“Frustrated” initiated the discussion with this post:
I am a new teacher in California, which means I have to go through BTSA, our new teacher induction program. All I can say about it is that it's so FRUSTRATING!! They say it is designed to "help" us ... but all it's doing is giving me more meetings, more days out of my classroom and more paperwork. I had to cancel a meeting with my support provider last week due to a parent conference, and he's giving me a hard time about it. I apologized for canceling, but at the same time, I want to ask him what he expects me to do. Parent conferences are important to my job; meeting with him so I can talk about where to find emergency supplies is nice, but not a priority!
Do other states have programs like this or is it just another crazy component of California's bureaucracy? For California teachers: does anyone feel it has actually helped them??
Posted by SameInNc
I was wondering how they figured here in NC that a new teacher would have any extra time for "meetings" that are supposed to help us as first year teachers. There is NO TIME!!
Posted by Mshope
Yes, we have an induction program here. It is required by our state but I think my district makes it more hellish. We have all these projects and presentations we have to do. Ours is so ridiculous, it is like another graduate class. All theory, nothing practical that can actually help in the classroom.
Plus, we have meetings with our "mentor." Really, they don't mentor us but assign more meaningless work. Everyone HATES our induction program and resents the time it sucks up.
Posted by Mike
I am pretty sure almost every state has some sort of induction. I have friends in Mich. NY, Mass, and VA and they all have some sort of process to go through.
I haven't been able to figure out why much of it is important nor can I find a teacher or administrator who can. The best answer I could get out of my principal is "I don't know why they have you do all this, but you have to do it to get tenured."
In a moment of frustration I actually brought it up in my induction meeting. I asked the instructor what I should be getting out of this process. I told her I did all this in school and it seems redundant to me. Her response was, "The state needs to make sure that all teachers are on the same level so that the quality of teacher is the same state wide. We can't assume that your school has taught you everything you need to know in order to be a teacher here." I don't know. If you want to change it, run for office.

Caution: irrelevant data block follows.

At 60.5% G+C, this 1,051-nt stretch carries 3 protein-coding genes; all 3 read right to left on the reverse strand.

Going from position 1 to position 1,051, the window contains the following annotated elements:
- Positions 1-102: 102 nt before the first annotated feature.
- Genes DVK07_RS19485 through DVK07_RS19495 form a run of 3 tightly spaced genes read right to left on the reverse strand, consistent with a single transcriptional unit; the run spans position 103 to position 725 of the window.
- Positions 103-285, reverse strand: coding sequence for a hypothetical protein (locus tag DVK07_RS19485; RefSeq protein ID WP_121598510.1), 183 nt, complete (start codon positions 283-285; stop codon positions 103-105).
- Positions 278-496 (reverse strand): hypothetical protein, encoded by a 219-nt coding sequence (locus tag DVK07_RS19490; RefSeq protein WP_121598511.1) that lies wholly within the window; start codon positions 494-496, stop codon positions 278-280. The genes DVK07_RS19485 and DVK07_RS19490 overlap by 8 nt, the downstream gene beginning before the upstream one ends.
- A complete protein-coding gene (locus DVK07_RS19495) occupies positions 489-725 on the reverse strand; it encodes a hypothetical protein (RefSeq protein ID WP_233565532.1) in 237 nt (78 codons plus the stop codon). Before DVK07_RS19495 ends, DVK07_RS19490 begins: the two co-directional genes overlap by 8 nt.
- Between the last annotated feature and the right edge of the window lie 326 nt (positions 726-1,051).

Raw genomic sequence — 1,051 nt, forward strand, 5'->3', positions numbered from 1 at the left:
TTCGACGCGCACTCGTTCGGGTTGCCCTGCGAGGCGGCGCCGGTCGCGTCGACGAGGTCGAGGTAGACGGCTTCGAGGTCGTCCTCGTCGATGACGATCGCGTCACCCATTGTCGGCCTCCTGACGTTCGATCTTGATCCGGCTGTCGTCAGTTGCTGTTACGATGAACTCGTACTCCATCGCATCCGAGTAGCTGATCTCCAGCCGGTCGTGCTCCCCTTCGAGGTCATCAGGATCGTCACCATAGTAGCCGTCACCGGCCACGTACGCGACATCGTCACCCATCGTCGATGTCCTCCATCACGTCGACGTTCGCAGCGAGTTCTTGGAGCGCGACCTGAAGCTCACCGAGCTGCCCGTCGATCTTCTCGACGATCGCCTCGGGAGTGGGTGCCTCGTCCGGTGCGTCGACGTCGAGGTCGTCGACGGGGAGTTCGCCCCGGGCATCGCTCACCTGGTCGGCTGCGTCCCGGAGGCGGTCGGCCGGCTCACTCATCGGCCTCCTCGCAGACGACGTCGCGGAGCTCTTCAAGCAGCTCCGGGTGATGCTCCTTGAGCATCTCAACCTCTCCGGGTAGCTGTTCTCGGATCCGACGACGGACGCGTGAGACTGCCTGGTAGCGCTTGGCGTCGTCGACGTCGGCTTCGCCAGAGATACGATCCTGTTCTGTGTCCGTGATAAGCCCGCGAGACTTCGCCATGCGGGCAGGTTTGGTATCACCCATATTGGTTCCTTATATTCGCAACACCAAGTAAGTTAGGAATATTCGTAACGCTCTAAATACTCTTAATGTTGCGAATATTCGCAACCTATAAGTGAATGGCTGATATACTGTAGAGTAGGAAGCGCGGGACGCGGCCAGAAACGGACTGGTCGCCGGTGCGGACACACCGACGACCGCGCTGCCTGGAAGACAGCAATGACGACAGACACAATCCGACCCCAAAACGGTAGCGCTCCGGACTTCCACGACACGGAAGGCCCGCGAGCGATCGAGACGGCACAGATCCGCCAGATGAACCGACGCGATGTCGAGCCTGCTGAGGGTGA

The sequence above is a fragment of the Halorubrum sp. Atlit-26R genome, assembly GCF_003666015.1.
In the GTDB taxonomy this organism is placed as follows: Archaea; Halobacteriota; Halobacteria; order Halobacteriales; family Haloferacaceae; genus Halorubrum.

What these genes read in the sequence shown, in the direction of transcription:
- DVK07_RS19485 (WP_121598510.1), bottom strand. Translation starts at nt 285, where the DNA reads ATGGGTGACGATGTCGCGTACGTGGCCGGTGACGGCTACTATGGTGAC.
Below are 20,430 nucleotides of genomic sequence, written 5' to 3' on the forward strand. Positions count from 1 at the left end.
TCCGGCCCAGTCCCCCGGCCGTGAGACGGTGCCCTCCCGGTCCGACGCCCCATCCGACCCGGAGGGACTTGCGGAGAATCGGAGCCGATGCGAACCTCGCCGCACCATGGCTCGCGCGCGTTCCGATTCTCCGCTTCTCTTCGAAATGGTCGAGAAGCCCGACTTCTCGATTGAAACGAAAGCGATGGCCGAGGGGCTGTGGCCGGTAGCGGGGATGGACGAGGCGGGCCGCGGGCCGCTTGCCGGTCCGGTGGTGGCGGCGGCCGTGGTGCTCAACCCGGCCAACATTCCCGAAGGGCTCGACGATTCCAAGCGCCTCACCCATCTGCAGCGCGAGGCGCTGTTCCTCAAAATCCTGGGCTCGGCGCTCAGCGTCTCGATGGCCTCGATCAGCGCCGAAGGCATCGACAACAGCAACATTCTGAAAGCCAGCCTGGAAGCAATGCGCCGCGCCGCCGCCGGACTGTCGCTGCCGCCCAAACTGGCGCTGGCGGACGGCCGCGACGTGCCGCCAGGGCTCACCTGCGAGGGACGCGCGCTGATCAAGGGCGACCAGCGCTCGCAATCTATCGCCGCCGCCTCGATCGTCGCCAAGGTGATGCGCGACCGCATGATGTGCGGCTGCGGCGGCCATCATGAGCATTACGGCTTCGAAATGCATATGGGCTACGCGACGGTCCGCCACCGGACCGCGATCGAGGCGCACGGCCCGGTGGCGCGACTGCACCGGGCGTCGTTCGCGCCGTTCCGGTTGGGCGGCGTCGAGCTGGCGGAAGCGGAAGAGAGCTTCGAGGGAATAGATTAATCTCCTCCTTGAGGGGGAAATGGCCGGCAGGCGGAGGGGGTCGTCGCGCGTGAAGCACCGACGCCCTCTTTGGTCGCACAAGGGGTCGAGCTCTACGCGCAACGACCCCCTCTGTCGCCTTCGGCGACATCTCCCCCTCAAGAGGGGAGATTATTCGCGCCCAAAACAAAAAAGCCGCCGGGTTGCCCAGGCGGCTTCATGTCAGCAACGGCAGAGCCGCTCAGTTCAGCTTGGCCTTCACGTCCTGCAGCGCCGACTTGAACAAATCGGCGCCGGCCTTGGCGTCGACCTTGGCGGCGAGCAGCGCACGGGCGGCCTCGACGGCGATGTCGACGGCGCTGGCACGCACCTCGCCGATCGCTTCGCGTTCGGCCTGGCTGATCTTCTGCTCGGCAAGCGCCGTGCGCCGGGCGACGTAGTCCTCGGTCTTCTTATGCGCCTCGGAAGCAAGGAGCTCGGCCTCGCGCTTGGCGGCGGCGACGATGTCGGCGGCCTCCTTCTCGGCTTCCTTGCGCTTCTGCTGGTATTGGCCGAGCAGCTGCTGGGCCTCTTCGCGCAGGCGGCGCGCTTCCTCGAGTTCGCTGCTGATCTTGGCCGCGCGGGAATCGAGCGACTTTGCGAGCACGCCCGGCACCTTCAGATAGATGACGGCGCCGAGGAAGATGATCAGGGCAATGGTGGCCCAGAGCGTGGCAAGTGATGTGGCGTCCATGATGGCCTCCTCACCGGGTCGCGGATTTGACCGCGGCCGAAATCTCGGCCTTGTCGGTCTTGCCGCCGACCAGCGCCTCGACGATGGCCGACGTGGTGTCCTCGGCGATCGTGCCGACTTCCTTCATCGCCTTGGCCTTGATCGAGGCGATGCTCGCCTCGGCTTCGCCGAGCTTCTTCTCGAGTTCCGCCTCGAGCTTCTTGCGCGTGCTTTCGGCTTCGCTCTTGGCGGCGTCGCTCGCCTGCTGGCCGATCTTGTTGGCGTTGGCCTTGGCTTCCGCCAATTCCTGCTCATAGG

You presumably have acquired considerable expertise from your most recent college experience including in depth knowledge about a particular subject and an extensive repertoire of instructional theories. In fact, although you may be a novice in the teaching profession, you may actually know as much, possibly even more, about some of the latest developments in these areas than some experienced teachers do.
However, before you sit back complacently, consider this: “A college degree in education only takes you so far. It prepares you to become a beginner in a complex world. What expert teachers have is case knowledge. They can go back in their memory banks to compare situations and figure out what to do . . . they know from references stored in their memory how to get from point A to point B. Novices have no such stored experiences.
The role of an effective induction program, including a well trained mentor, is to guide a novice through the first three years on the job and provide opportunity to better gain and fine tune that case knowledge and how to best apply it. For starters, figure out how to best take advantage of that help and how to get the most out of it.
Posted by Mike
Thanks for that response Hal!
I am firmly aware that I have no idea what I'm doing or where I'm going. I know I make many mistakes each and every day. And I know the direction I'm going will only get clearer with experience.
Now, I don't want there to be a misunderstanding that I am against all forms of Induction Class. I am an educator, so I can fully appreciate how "(older teachers) know from references, stored in their memory how to get from point A to point B. Novices have no such stored experiences." That's what I do every day with my kids. I have no problem with the theory behind having induction classes. It's the execution of the class that I (and many, many others) have a problem.
The state demands our district to run it and have provided for them parameters which they have to follow. The induction teachers are there only as a vehicle to drive those parameters. They are told explicitly what to do, and they are paid to do it. I know this because every time we change topics my induction teacher starts out by saying "Now we have to do this....." putting a "you don't want to be here, and I know it, but this is what we have to do" twist on everything.
From my microscopic experience (of teaching and life in general), the older you get, the less likely you are going to be enthusiastic about doing something you have no say in. She is not enthusiastic because she has no flexibility (and if she does, it doesn't show). And that is terrible for any teacher.
We're not enthusiastic about being there because we are tired, overwhelmed, and thinking about the 10,000 other things running through our head that we have to do for tomorrow. So that's our starting point for the class. I'm sure, being an experienced educator, you can see the problem with that right away.
I don't know, Hal. I love learning. That's why I got into education. Because I have so much experience learning, I know when I am and I know when I'm not. This is the problem most of us are running into with induction class.